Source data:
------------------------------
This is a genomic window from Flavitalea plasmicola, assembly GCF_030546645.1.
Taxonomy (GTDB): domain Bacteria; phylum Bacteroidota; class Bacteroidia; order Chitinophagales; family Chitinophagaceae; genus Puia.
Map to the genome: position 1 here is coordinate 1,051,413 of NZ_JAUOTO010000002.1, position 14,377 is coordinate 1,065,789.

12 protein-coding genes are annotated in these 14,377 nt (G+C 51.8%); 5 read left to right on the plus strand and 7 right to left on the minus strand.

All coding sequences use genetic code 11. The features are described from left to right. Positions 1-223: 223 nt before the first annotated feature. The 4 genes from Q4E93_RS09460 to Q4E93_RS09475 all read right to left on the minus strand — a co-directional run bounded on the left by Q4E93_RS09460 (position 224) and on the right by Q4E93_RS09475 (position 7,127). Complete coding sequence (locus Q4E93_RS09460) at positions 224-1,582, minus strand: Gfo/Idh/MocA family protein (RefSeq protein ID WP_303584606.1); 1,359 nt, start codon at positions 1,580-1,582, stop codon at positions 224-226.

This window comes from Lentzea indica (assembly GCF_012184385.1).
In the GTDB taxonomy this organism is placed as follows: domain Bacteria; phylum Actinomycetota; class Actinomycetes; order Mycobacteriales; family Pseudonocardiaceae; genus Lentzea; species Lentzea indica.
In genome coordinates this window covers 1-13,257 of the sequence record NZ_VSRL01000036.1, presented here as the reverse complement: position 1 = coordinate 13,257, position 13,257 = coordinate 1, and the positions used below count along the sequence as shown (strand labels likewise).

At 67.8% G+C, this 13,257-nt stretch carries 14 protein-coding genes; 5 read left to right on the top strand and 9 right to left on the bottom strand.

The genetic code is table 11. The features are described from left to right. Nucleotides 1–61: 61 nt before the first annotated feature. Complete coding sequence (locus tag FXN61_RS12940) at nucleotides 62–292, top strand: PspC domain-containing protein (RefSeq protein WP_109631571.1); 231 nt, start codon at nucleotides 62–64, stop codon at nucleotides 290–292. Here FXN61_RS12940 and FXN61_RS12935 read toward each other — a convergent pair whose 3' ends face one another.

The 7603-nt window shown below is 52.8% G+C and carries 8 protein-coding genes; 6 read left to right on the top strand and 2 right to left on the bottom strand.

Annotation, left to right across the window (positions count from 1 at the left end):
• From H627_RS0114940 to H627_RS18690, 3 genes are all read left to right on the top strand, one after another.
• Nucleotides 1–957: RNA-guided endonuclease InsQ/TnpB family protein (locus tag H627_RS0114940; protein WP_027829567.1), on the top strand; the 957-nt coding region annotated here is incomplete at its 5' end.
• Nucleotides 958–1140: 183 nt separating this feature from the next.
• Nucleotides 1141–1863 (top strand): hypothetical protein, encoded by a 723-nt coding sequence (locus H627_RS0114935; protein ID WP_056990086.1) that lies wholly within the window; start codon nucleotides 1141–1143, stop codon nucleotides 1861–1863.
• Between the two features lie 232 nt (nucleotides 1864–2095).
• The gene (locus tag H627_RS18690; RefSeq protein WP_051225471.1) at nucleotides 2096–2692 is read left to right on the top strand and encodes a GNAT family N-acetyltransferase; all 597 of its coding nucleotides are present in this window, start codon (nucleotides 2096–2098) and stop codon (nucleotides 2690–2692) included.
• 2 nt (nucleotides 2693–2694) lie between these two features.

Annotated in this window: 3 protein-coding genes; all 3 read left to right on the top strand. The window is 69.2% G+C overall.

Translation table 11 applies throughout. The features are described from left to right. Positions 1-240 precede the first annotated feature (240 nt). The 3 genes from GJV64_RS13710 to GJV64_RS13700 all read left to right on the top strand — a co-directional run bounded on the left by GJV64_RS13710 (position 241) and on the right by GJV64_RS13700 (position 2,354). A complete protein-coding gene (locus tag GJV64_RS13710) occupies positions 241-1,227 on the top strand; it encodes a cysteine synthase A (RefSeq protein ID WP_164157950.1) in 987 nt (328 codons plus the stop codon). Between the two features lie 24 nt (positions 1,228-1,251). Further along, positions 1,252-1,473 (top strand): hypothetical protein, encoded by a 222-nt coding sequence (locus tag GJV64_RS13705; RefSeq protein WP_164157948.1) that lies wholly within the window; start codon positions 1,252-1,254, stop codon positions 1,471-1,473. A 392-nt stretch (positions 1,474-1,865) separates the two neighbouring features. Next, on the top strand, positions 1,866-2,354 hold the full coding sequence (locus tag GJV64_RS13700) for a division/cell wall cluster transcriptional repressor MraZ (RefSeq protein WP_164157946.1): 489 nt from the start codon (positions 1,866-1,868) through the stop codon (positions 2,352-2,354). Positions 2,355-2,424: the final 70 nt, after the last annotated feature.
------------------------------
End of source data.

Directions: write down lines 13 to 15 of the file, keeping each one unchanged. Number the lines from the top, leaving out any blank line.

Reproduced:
• From H627_RS0114940 to H627_RS18690, 3 genes are all read left to right on the top strand, one after another.
• Nucleotides 1–957: RNA-guided endonuclease InsQ/TnpB family protein (locus tag H627_RS0114940; protein WP_027829567.1), on the top strand; the 957-nt coding region annotated here is incomplete at its 5' end.
• Nucleotides 958–1140: 183 nt separating this feature from the next.